If you have decided to save for your child's college education, you are already ahead of the game. Now the question is, where you should invest that money?
Ideally, you want your stash to be safe, available when you need it, and growing as quickly as possible in the meantime.
Time is Money
The more time you have before your child starts college, the better stocks look. Historically, stocks have returned more than bonds, and although they carry more risk year to year, the added risk disappears over periods of 10 years or more. Stock returns have averaged about 11 percent -- nearly twice those of bonds -- since 1926. And they have gained in every 10-year period, including the decade of the Great Depression.
That means if you have at least 10 years before your child enters college, most financial planners suggest you invest the bulk of your college savings in stocks. You can select individual stocks or choose mutual funds that own growth and value stocks. Look for funds run by a reputable company, and try to contribute at regular intervals -- even if you can only manage $50 a month.
By the time your child enters high school and your time horizon shrinks to less than five years, you can start to move a large part of the money into volatility-proof investments such as CDs, money market funds or U.S. treasury bonds.
Tax-Advantaged Savings Plans
Congress has enacted several tax breaks to encourage families to increase college savings. Tax-free or tax-deferred investments raise your ultimate returns without raising risk levels. Here are the pros and cons of your savings choices.
State-Sponsored College Savings (529) Plans
- Advantages: Tax-deferred asset growth. Contributions allowed up to about $100,000 a year. Some states allow residents to deduct contributions from state taxes. When withdrawn to pay for higher education, gains are taxed at the lower child's rate (some states levy no state taxes on gains).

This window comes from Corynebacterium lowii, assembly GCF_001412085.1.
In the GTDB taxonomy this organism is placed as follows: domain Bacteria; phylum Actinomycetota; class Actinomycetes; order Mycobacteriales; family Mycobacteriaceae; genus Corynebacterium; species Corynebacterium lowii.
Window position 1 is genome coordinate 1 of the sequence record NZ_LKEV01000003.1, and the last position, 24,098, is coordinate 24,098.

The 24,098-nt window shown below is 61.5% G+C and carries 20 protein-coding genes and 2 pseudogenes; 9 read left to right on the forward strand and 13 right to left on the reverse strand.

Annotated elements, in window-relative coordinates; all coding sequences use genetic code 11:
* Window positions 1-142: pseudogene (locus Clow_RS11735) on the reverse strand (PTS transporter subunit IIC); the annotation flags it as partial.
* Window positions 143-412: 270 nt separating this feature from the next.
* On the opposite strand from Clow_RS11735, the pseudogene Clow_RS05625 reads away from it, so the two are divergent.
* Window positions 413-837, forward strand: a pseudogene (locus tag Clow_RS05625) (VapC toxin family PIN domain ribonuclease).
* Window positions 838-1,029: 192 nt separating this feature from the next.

- Disadvantage: Investment strategy is decided by plan administrators, not by you. Investments may not be aggressive enough for risk-tolerant investors who think they can earn more than enough to balance the tax advantage.
- Advantages: Money can grow and be withdrawn tax-free as long as it is used for higher education.
- Disadvantages: You can contribute only $500 per year, and education IRAs cannot be used in conjunction with other tax-free plans such as the state-sponsored 529s. Most important, money from all IRAs can now be withdrawn without penalty when used to pay for higher education. Because you can contribute up to $2,000 a year to other IRAs, your money may add up faster that way.
Prepaid Tuition Plans
- Advantages: Pay current tuition rates for an education far in the future. No worrying about investment returns.
- Disadvantages: Full tuition is only covered if your child decides to go to an in-state college. Prepaid plans replace financial aid, so they may not be a good deal for a child who will qualify for substantial aid. If your child decides on a private college -- or none at all -- the plan will pay according to how much your investments have earned.
This is not a tax-advantaged college savings plan in the strict sense, but it can be a neat trick. Grandparents with money to spare can pay tuition bills directly to a college without incurring a gift tax. Funds owned by grandparents do not show up on the family financial aid application, so this is one legitimate way to "hide" assets.